As almost any account of the search for the fabled Northwest Passage will attest, an undesired build-up of sea ice can quickly derail even the best-considered plans. In the days of Franklin, Parry, Ross and so many others, such an event undoubtedly signalled oncoming hardship: in a best case scenario—an extra winter trapped in the ice; worst case—sickness and death. For us in 2015, it meant opportunity.
If the pack ice was going to dictate the itinerary on this day, there was no sense in resisting it; as such, Plan B was set: on September 2nd, we would skirt the edge of the sea ice that was keeping us away from Baffin Island, search the crystalline floes for wildlife and then take a peaceful zodiac paddle amidst the sculptures of the Davis Strait.
Such an experience is fit for a celebration, so an outdoor buffet lunch was provided on the stern deck. With sunny skies, above-zero temperatures, music and dancing, the vibe couldn’t have been better. Well, amazingly, it could and it did in short order on account of 4 Orcas moving northward on starboard side just as our celebratory lunch wound to a close. Plan B had delivered so far.
Prior to our late afternoon zodiac paddle among the sea ice, the crew had arranged for a tour of the ship’s inner mechanics. Not 20 minutes into this, however, did expedition leader Boris announce over the PA system that “it looks like our Orcas have returned on starboard side.” Back out onto the deck we poured.
Any whale with a dorsal fin is conspicuous in the Arctic, as the 3 resident whales of the northern ocean—Bowhead, Beluga, and Narwhal —each endure without one. I caught my first glimpse of a dorsal fin less than a minute after emerging from the ship’s bowels—and immediately it was clear that something was different...yet strangely familiar.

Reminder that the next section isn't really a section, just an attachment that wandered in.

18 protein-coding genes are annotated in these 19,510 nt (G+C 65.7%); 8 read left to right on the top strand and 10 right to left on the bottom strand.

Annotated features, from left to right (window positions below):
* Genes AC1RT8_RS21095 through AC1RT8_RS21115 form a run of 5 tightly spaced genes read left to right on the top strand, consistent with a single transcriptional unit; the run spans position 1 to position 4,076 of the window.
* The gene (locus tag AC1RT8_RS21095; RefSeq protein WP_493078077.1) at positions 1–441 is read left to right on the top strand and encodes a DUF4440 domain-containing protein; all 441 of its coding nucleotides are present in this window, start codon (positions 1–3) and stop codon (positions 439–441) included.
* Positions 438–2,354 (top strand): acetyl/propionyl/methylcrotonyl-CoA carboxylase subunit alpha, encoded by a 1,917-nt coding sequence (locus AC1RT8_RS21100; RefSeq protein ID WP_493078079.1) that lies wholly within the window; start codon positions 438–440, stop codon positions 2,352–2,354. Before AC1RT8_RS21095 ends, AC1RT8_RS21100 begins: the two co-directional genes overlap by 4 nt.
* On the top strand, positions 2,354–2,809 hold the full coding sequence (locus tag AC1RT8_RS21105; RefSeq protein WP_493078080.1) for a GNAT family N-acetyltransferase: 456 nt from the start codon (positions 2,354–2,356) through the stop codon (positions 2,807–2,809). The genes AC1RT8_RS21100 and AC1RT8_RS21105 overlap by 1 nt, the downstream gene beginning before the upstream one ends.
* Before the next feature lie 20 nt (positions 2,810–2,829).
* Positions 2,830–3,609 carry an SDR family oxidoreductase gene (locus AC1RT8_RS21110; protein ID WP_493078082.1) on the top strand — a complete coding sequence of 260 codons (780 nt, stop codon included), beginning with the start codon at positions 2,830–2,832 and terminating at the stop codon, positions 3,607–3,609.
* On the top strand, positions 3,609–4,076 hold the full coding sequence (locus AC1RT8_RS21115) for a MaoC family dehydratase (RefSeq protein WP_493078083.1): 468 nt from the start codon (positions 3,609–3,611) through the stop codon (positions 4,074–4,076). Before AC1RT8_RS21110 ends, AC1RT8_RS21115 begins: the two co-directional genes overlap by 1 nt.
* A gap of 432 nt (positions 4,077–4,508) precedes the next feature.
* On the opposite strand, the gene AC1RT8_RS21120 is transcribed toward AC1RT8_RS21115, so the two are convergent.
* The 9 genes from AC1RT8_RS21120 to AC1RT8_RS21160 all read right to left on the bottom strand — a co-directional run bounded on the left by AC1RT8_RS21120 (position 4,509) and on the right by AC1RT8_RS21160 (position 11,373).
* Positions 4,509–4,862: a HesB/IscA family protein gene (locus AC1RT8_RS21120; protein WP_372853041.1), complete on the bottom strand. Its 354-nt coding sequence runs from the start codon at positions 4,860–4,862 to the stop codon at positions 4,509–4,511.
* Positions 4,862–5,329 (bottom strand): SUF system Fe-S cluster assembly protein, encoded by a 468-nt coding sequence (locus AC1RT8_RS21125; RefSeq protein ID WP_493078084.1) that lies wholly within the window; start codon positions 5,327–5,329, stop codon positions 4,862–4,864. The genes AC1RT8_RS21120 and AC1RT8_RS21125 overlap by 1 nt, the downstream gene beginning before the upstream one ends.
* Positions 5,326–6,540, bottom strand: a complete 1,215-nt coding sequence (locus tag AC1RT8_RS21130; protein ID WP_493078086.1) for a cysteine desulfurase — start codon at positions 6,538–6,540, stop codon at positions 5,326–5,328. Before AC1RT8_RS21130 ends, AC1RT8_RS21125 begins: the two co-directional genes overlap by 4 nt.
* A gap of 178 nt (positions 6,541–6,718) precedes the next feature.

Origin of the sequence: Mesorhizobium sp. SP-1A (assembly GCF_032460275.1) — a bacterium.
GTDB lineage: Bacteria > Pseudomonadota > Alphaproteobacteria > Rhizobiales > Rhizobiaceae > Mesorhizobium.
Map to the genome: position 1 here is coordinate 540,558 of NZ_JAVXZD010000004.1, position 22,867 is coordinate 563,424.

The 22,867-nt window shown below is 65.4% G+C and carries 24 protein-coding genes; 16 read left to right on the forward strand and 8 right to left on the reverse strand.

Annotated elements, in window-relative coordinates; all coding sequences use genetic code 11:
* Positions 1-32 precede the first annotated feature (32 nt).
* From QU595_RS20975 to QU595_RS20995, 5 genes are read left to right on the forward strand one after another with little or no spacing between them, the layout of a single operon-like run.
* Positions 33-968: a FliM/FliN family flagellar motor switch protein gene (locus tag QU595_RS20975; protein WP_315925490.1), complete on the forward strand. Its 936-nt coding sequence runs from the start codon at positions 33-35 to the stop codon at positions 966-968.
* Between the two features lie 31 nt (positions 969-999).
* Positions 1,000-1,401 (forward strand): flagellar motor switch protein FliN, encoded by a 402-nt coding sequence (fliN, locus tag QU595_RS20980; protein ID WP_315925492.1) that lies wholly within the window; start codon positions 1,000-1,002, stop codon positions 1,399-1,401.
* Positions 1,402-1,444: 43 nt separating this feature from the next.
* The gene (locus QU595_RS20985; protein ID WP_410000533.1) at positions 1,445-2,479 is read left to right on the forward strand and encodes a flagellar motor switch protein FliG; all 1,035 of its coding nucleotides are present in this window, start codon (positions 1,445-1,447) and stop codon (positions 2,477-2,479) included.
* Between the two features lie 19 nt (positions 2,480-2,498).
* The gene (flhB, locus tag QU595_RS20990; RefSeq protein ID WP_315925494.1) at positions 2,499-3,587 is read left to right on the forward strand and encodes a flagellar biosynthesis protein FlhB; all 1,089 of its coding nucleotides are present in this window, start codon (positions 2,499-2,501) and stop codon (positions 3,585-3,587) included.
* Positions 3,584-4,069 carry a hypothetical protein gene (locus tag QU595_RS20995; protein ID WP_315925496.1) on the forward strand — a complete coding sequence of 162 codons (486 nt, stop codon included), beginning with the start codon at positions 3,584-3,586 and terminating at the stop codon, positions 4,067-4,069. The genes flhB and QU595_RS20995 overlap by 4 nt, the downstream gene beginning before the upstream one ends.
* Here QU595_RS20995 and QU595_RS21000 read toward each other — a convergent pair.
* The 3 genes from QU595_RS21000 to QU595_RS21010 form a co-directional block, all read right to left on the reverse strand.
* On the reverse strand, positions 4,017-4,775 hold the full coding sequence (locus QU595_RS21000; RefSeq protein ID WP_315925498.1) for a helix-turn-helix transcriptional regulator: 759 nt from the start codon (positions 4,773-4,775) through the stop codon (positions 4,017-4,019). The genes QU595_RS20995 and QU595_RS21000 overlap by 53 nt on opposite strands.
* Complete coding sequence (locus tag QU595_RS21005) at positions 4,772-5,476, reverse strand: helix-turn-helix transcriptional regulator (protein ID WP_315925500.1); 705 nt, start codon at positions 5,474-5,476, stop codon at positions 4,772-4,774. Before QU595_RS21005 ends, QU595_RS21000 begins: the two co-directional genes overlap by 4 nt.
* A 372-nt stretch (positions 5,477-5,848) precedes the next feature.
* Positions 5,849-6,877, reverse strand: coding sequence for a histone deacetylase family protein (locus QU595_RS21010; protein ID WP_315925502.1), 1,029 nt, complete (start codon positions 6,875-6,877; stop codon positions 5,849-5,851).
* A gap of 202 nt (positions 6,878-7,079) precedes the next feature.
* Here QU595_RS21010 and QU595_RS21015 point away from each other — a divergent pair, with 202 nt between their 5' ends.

Perfect conditions and a very healthy dose of luck are required for such a dream encounter to become a reality. The luck part of the equation had certainly weaved its magic, but few realized just how perfect the conditions actually were. In one of the finest nature texts published in recent years, author Donna Naughton writes about this species in The Natural History of Canadian Mammals that "...as the whales move into the Davis Strait, they will wait at the edge of the sea ice for the pack to melt or shift" and that "they are curiously attracted to slow-moving or stationary boats...and have been known to circle around such a vessel for more than an hour." What are “they” that fit this description so closely and whose sudden appearance so enchanted a shipload of onlookers?
Page 688: Northern Bottlenose Whale.
Does ‘Arctic Plan B’ mean Bowhead or Beluga? Surely, no one would ever protest if it did, but on September 2nd, 2015, it stood for something equally breathtaking, but considerably less expected: Bottlenose.